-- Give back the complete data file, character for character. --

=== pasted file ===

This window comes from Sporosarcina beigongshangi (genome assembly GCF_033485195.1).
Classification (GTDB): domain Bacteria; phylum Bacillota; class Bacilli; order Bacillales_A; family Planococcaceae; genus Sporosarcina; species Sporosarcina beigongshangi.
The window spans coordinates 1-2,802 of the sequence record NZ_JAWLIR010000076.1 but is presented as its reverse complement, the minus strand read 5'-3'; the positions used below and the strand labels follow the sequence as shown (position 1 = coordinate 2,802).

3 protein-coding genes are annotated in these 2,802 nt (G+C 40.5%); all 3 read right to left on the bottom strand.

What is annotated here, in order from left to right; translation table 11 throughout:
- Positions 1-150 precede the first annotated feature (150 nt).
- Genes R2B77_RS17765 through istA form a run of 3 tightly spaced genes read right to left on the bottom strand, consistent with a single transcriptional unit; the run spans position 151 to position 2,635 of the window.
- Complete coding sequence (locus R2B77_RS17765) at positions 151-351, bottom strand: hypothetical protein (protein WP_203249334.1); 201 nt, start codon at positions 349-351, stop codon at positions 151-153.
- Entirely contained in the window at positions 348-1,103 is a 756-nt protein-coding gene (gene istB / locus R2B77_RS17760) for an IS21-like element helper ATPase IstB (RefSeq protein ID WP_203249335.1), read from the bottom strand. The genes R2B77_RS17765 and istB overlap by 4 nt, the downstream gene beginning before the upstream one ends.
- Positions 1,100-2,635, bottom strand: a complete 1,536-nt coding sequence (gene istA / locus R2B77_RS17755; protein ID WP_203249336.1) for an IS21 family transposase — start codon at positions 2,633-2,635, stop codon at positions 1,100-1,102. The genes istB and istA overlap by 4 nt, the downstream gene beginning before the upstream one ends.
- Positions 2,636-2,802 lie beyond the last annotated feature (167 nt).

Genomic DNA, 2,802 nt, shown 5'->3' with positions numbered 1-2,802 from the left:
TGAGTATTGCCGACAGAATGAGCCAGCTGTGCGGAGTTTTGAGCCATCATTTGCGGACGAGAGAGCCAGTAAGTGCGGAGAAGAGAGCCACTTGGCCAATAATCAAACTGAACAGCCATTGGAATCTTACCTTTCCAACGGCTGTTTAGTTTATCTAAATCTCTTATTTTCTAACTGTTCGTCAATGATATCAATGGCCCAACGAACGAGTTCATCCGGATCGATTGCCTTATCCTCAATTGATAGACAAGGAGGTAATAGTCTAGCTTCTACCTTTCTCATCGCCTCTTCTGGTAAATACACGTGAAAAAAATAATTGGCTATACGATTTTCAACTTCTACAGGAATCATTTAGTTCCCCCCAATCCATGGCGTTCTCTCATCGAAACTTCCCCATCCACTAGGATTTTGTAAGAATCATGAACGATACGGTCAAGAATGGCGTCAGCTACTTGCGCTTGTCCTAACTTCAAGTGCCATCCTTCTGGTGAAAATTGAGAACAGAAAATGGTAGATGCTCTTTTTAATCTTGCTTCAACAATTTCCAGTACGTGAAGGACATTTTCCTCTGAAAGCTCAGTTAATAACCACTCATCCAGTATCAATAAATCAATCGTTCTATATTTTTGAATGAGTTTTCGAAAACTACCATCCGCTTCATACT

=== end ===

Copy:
This window comes from Sporosarcina beigongshangi (genome assembly GCF_033485195.1).
Classification (GTDB): domain Bacteria; phylum Bacillota; class Bacilli; order Bacillales_A; family Planococcaceae; genus Sporosarcina; species Sporosarcina beigongshangi.
The window spans coordinates 1-2,802 of the sequence record NZ_JAWLIR010000076.1 but is presented as its reverse complement, the minus strand read 5'-3'; the positions used below and the strand labels follow the sequence as shown (position 1 = coordinate 2,802).

3 protein-coding genes are annotated in these 2,802 nt (G+C 40.5%); all 3 read right to left on the bottom strand.

What is annotated here, in order from left to right; translation table 11 throughout:
- Positions 1-150 precede the first annotated feature (150 nt).
- Genes R2B77_RS17765 through istA form a run of 3 tightly spaced genes read right to left on the bottom strand, consistent with a single transcriptional unit; the run spans position 151 to position 2,635 of the window.
- Complete coding sequence (locus R2B77_RS17765) at positions 151-351, bottom strand: hypothetical protein (protein WP_203249334.1); 201 nt, start codon at positions 349-351, stop codon at positions 151-153.
- Entirely contained in the window at positions 348-1,103 is a 756-nt protein-coding gene (gene istB / locus R2B77_RS17760) for an IS21-like element helper ATPase IstB (RefSeq protein ID WP_203249335.1), read from the bottom strand. The genes R2B77_RS17765 and istB overlap by 4 nt, the downstream gene beginning before the upstream one ends.
- Positions 1,100-2,635, bottom strand: a complete 1,536-nt coding sequence (gene istA / locus R2B77_RS17755; protein ID WP_203249336.1) for an IS21 family transposase — start codon at positions 2,633-2,635, stop codon at positions 1,100-1,102. The genes istB and istA overlap by 4 nt, the downstream gene beginning before the upstream one ends.
- Positions 2,636-2,802 lie beyond the last annotated feature (167 nt).

Genomic DNA, 2,802 nt, shown 5'->3' with positions numbered 1-2,802 from the left:
TGAGTATTGCCGACAGAATGAGCCAGCTGTGCGGAGTTTTGAGCCATCATTTGCGGACGAGAGAGCCAGTAAGTGCGGAGAAGAGAGCCACTTGGCCAATAATCAAACTGAACAGCCATTGGAATCTTACCTTTCCAACGGCTGTTTAGTTTATCTAAATCTCTTATTTTCTAACTGTTCGTCAATGATATCAATGGCCCAACGAACGAGTTCATCCGGATCGATTGCCTTATCCTCAATTGATAGACAAGGAGGTAATAGTCTAGCTTCTACCTTTCTCATCGCCTCTTCTGGTAAATACACGTGAAAAAAATAATTGGCTATACGATTTTCAACTTCTACAGGAATCATTTAGTTCCCCCCAATCCATGGCGTTCTCTCATCGAAACTTCCCCATCCACTAGGATTTTGTAAGAATCATGAACGATACGGTCAAGAATGGCGTCAGCTACTTGCGCTTGTCCTAACTTCAAGTGCCATCCTTCTGGTGAAAATTGAGAACAGAAAATGGTAGATGCTCTTTTTAATCTTGCTTCAACAATTTCCAGTACGTGAAGGACATTTTCCTCTGAAAGCTCAGTTAATAACCACTCATCCAGTATCAATAAATCAATCGTTCTATATTTTTGAATGAGTTTTCGAAAACTACCATCCGCTTCATACT